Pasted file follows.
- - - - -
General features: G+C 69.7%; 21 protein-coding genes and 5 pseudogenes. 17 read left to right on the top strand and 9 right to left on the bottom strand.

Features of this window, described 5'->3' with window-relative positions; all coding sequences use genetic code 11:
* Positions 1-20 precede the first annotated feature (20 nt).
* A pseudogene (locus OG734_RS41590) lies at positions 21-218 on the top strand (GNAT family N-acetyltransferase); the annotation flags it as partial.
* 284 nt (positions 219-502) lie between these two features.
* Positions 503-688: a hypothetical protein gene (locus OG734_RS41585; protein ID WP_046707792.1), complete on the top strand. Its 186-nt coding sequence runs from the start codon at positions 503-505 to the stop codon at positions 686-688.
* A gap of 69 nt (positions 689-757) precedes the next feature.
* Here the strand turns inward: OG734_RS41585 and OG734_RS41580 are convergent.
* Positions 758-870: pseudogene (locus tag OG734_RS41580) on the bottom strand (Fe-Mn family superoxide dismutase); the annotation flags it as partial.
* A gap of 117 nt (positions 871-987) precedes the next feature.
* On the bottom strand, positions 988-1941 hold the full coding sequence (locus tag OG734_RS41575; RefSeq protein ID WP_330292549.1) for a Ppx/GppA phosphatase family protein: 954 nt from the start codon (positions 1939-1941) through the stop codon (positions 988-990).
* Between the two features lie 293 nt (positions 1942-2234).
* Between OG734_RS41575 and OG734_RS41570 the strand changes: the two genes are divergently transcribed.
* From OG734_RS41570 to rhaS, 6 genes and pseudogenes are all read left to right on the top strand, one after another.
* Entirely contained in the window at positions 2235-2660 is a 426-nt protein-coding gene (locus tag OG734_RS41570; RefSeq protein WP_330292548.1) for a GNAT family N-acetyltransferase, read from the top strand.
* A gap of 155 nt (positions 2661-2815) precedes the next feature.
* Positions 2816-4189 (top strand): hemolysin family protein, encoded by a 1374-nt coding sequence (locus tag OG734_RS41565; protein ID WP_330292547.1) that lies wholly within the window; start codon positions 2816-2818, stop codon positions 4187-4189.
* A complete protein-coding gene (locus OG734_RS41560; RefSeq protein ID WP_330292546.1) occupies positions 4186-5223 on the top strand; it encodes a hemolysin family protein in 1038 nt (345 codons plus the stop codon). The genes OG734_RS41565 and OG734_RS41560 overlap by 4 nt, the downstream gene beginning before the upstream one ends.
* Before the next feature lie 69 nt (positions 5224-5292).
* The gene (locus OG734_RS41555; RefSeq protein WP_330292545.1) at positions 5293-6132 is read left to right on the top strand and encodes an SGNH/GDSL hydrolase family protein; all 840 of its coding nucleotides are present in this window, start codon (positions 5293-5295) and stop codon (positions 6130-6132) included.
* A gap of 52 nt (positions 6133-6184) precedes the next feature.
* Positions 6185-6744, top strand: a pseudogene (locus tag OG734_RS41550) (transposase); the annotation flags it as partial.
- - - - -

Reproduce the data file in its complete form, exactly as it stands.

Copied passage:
General features: G+C 69.7%; 21 protein-coding genes and 5 pseudogenes. 17 read left to right on the top strand and 9 right to left on the bottom strand.

Features of this window, described 5'->3' with window-relative positions; all coding sequences use genetic code 11:
* Positions 1-20 precede the first annotated feature (20 nt).
* A pseudogene (locus OG734_RS41590) lies at positions 21-218 on the top strand (GNAT family N-acetyltransferase); the annotation flags it as partial.
* 284 nt (positions 219-502) lie between these two features.
* Positions 503-688: a hypothetical protein gene (locus OG734_RS41585; protein ID WP_046707792.1), complete on the top strand. Its 186-nt coding sequence runs from the start codon at positions 503-505 to the stop codon at positions 686-688.
* A gap of 69 nt (positions 689-757) precedes the next feature.
* Here the strand turns inward: OG734_RS41585 and OG734_RS41580 are convergent.
* Positions 758-870: pseudogene (locus tag OG734_RS41580) on the bottom strand (Fe-Mn family superoxide dismutase); the annotation flags it as partial.
* A gap of 117 nt (positions 871-987) precedes the next feature.
* On the bottom strand, positions 988-1941 hold the full coding sequence (locus tag OG734_RS41575; RefSeq protein ID WP_330292549.1) for a Ppx/GppA phosphatase family protein: 954 nt from the start codon (positions 1939-1941) through the stop codon (positions 988-990).
* Between the two features lie 293 nt (positions 1942-2234).
* Between OG734_RS41575 and OG734_RS41570 the strand changes: the two genes are divergently transcribed.
* From OG734_RS41570 to rhaS, 6 genes and pseudogenes are all read left to right on the top strand, one after another.
* Entirely contained in the window at positions 2235-2660 is a 426-nt protein-coding gene (locus tag OG734_RS41570; RefSeq protein WP_330292548.1) for a GNAT family N-acetyltransferase, read from the top strand.
* A gap of 155 nt (positions 2661-2815) precedes the next feature.
* Positions 2816-4189 (top strand): hemolysin family protein, encoded by a 1374-nt coding sequence (locus tag OG734_RS41565; protein ID WP_330292547.1) that lies wholly within the window; start codon positions 2816-2818, stop codon positions 4187-4189.
* A complete protein-coding gene (locus OG734_RS41560; RefSeq protein ID WP_330292546.1) occupies positions 4186-5223 on the top strand; it encodes a hemolysin family protein in 1038 nt (345 codons plus the stop codon). The genes OG734_RS41565 and OG734_RS41560 overlap by 4 nt, the downstream gene beginning before the upstream one ends.
* Before the next feature lie 69 nt (positions 5224-5292).
* The gene (locus OG734_RS41555; RefSeq protein WP_330292545.1) at positions 5293-6132 is read left to right on the top strand and encodes an SGNH/GDSL hydrolase family protein; all 840 of its coding nucleotides are present in this window, start codon (positions 5293-5295) and stop codon (positions 6130-6132) included.
* A gap of 52 nt (positions 6133-6184) precedes the next feature.
* Positions 6185-6744, top strand: a pseudogene (locus tag OG734_RS41550) (transposase); the annotation flags it as partial.